Mary Queen of Vietnam Community Development Corporation (MQVN CDC) was established by community leaders in May 2006 to assist Vietnamese-Americans in New Orleans East in rebuilding their lives and community after Hurricane Katrina. MQVN CDC’s work encompasses health care, environmental and agricultural concerns, education, housing, social services, economic development, and culture and the arts.
One successful commercial enterprise has been MQVN CDC’s aquaponic gardens where community members grow basil and other herbs for sale to area restaurants and at community markets. The organization is also developing a Viet Village Urban Farm Project.
In 2011, the Mural Arts Program in Philadelphia undertook an ambitious public art project called A Place to Call Home. Designed to shed light on the unique housing challenges facing urban children and youth, the project was meant as a significant effort to equip them with the skills and resources necessary to ensure they remain healthy and housed. An example of how art can be an agent for social change, the project included the transformative painting of over 30 facades of homes on Melon Street, a neighborhood which had been plagued by drugs and crime.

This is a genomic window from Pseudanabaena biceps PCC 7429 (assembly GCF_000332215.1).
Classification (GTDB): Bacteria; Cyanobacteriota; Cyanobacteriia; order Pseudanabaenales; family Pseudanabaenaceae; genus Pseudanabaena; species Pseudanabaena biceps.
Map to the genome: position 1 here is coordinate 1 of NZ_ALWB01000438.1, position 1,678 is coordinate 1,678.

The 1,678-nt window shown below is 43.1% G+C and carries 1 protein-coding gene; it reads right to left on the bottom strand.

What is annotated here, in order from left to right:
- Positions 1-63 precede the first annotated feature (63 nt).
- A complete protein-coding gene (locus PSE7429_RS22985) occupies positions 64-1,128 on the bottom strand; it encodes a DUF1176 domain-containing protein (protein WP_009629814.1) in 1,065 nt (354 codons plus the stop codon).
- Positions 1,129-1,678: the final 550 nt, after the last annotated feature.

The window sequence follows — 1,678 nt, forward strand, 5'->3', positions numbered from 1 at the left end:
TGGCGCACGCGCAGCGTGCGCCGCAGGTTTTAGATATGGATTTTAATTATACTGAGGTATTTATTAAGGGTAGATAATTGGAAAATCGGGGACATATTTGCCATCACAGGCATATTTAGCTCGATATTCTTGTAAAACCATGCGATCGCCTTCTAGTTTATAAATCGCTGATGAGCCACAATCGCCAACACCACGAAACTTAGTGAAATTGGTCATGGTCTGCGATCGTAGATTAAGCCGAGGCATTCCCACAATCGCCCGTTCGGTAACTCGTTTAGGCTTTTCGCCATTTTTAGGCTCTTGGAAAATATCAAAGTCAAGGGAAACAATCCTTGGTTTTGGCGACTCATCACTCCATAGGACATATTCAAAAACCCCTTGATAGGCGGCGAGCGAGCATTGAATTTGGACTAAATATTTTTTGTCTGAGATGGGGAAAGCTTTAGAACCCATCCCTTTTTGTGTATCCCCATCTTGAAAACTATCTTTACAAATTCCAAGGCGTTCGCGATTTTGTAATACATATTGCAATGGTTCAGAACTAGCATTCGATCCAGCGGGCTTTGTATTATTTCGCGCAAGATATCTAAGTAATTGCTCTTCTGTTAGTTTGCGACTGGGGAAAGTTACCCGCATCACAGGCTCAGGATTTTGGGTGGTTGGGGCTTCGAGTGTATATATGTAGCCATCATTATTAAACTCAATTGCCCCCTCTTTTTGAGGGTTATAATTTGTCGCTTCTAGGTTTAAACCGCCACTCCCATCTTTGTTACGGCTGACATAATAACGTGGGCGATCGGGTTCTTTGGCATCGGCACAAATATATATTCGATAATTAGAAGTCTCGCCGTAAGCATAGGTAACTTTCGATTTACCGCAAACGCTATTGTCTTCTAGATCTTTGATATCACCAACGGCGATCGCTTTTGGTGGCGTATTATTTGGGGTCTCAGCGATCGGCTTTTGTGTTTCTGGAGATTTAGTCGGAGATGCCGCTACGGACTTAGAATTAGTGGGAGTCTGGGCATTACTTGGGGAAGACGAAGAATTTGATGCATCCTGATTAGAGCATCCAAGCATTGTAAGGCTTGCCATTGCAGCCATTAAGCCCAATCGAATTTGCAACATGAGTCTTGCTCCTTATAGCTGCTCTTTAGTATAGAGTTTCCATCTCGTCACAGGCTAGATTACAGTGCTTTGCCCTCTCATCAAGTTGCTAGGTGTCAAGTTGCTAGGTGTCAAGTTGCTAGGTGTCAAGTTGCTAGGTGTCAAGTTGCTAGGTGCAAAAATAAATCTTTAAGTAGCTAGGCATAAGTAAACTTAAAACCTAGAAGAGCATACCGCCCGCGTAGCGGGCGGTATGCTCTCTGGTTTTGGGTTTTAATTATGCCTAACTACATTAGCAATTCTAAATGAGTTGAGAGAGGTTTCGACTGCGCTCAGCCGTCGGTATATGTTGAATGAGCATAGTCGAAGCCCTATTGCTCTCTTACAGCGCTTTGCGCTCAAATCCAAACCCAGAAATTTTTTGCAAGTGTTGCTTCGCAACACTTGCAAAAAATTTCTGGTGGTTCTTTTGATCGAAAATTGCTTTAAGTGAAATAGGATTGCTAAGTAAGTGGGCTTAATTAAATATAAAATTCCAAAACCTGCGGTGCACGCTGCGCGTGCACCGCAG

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Li, F., Harmer, P., Cardinal, B. J., Bosworth, M., & Johnson-Shelton, D. (2009). Obesity and the Built Environment: Does the Density of Neighborhood Fast-Food Outlets Matter? American Journal of Health Promotion : AJHP, 23(3), 203–209.
Litt, J. S., Soobader, M.-J., Turbin, M. S., Hale, J. W., Buchenau, M., & Marshall, J. A. (2011). The Influence of Social Involvement, Neighborhood Aesthetics, and Community Garden Participation on Fruit and Vegetable Consumption. American Journal of Public Health, 101(8), 1466–1473.